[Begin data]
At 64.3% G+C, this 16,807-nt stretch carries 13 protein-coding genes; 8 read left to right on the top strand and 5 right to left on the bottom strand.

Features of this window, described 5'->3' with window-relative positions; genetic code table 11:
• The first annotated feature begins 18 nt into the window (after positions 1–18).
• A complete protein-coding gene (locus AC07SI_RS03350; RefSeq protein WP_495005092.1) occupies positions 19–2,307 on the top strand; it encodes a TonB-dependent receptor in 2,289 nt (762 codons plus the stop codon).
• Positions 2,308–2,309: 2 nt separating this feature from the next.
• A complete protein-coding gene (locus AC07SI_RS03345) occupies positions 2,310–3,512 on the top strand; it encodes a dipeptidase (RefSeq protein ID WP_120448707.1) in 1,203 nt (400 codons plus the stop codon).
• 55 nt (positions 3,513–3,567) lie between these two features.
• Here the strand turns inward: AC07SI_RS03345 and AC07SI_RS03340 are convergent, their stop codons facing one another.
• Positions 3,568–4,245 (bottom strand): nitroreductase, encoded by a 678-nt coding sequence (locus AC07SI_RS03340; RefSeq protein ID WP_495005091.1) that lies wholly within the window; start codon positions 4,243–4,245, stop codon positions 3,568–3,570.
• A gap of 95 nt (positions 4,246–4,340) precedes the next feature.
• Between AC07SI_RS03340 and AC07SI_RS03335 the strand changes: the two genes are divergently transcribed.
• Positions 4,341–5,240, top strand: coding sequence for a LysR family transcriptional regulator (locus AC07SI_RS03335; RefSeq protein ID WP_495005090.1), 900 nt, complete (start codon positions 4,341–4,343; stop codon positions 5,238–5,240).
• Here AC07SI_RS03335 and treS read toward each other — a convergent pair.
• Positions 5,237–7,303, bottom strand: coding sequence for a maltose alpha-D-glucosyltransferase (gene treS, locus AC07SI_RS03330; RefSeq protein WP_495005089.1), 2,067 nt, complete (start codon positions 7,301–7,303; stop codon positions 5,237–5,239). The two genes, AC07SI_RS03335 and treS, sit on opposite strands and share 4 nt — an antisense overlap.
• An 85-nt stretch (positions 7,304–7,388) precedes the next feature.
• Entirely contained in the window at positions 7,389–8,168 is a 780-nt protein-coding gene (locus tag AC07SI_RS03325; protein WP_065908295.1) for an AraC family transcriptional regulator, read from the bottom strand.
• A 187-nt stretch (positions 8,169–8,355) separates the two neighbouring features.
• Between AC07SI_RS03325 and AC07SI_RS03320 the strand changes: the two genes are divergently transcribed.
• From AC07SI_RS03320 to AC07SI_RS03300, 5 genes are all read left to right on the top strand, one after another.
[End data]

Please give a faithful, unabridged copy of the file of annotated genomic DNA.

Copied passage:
At 64.3% G+C, this 16,807-nt stretch carries 13 protein-coding genes; 8 read left to right on the top strand and 5 right to left on the bottom strand.

Features of this window, described 5'->3' with window-relative positions; genetic code table 11:
• The first annotated feature begins 18 nt into the window (after positions 1–18).
• A complete protein-coding gene (locus AC07SI_RS03350; RefSeq protein WP_495005092.1) occupies positions 19–2,307 on the top strand; it encodes a TonB-dependent receptor in 2,289 nt (762 codons plus the stop codon).
• Positions 2,308–2,309: 2 nt separating this feature from the next.
• A complete protein-coding gene (locus AC07SI_RS03345) occupies positions 2,310–3,512 on the top strand; it encodes a dipeptidase (RefSeq protein ID WP_120448707.1) in 1,203 nt (400 codons plus the stop codon).
• 55 nt (positions 3,513–3,567) lie between these two features.
• Here the strand turns inward: AC07SI_RS03345 and AC07SI_RS03340 are convergent, their stop codons facing one another.
• Positions 3,568–4,245 (bottom strand): nitroreductase, encoded by a 678-nt coding sequence (locus AC07SI_RS03340; RefSeq protein ID WP_495005091.1) that lies wholly within the window; start codon positions 4,243–4,245, stop codon positions 3,568–3,570.
• A gap of 95 nt (positions 4,246–4,340) precedes the next feature.
• Between AC07SI_RS03340 and AC07SI_RS03335 the strand changes: the two genes are divergently transcribed.
• Positions 4,341–5,240, top strand: coding sequence for a LysR family transcriptional regulator (locus AC07SI_RS03335; RefSeq protein ID WP_495005090.1), 900 nt, complete (start codon positions 4,341–4,343; stop codon positions 5,238–5,240).
• Here AC07SI_RS03335 and treS read toward each other — a convergent pair.
• Positions 5,237–7,303, bottom strand: coding sequence for a maltose alpha-D-glucosyltransferase (gene treS, locus AC07SI_RS03330; RefSeq protein WP_495005089.1), 2,067 nt, complete (start codon positions 7,301–7,303; stop codon positions 5,237–5,239). The two genes, AC07SI_RS03335 and treS, sit on opposite strands and share 4 nt — an antisense overlap.
• An 85-nt stretch (positions 7,304–7,388) precedes the next feature.
• Entirely contained in the window at positions 7,389–8,168 is a 780-nt protein-coding gene (locus tag AC07SI_RS03325; protein WP_065908295.1) for an AraC family transcriptional regulator, read from the bottom strand.
• A 187-nt stretch (positions 8,169–8,355) separates the two neighbouring features.
• Between AC07SI_RS03325 and AC07SI_RS03320 the strand changes: the two genes are divergently transcribed.
• From AC07SI_RS03320 to AC07SI_RS03300, 5 genes are all read left to right on the top strand, one after another.